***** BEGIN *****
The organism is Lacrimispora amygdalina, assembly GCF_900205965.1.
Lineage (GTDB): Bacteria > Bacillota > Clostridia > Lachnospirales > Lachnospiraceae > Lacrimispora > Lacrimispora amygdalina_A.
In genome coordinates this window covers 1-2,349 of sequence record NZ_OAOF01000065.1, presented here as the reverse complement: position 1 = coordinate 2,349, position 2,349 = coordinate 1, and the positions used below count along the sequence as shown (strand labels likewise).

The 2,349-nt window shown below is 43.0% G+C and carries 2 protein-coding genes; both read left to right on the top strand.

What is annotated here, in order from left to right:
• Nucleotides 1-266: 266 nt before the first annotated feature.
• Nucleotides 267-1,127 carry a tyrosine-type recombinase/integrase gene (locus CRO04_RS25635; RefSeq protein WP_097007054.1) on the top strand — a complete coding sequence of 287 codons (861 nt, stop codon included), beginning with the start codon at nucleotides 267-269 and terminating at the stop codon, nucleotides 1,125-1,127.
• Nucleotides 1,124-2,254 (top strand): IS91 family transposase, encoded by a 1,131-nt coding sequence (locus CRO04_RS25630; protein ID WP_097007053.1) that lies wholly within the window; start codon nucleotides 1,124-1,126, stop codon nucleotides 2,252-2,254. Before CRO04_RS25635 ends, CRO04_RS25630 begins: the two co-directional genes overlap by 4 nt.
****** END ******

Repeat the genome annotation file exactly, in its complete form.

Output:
The organism is Lacrimispora amygdalina, assembly GCF_900205965.1.
Lineage (GTDB): Bacteria > Bacillota > Clostridia > Lachnospirales > Lachnospiraceae > Lacrimispora > Lacrimispora amygdalina_A.
In genome coordinates this window covers 1-2,349 of sequence record NZ_OAOF01000065.1, presented here as the reverse complement: position 1 = coordinate 2,349, position 2,349 = coordinate 1, and the positions used below count along the sequence as shown (strand labels likewise).

The 2,349-nt window shown below is 43.0% G+C and carries 2 protein-coding genes; both read left to right on the top strand.

What is annotated here, in order from left to right:
• Nucleotides 1-266: 266 nt before the first annotated feature.
• Nucleotides 267-1,127 carry a tyrosine-type recombinase/integrase gene (locus CRO04_RS25635; RefSeq protein WP_097007054.1) on the top strand — a complete coding sequence of 287 codons (861 nt, stop codon included), beginning with the start codon at nucleotides 267-269 and terminating at the stop codon, nucleotides 1,125-1,127.
• Nucleotides 1,124-2,254 (top strand): IS91 family transposase, encoded by a 1,131-nt coding sequence (locus CRO04_RS25630; protein ID WP_097007053.1) that lies wholly within the window; start codon nucleotides 1,124-1,126, stop codon nucleotides 2,252-2,254. Before CRO04_RS25635 ends, CRO04_RS25630 begins: the two co-directional genes overlap by 4 nt.